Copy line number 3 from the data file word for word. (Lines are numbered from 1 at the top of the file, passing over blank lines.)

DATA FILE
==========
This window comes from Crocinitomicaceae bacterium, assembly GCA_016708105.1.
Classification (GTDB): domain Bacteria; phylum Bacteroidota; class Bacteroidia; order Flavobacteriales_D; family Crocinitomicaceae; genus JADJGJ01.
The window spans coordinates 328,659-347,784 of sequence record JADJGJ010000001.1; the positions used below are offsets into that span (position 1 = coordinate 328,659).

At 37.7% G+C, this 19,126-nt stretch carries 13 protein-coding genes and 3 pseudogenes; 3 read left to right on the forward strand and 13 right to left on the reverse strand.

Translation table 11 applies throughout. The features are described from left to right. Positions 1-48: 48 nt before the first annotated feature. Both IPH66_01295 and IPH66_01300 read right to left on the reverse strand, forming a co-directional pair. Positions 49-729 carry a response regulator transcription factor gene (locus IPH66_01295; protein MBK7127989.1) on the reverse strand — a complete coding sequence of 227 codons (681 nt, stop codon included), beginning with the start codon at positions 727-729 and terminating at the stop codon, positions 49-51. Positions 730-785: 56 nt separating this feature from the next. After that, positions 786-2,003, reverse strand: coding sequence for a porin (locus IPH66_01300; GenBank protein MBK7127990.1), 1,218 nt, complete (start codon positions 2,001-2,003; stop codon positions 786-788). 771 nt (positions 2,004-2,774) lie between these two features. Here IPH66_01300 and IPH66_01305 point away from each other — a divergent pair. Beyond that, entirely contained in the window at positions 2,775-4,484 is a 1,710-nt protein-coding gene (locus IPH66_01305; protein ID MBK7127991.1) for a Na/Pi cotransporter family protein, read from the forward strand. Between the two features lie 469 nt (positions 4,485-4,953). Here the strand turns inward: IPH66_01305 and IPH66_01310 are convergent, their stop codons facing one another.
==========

The window spans coordinates 328,659-347,784 of sequence record JADJGJ010000001.1; the positions used below are offsets into that span (position 1 = coordinate 328,659).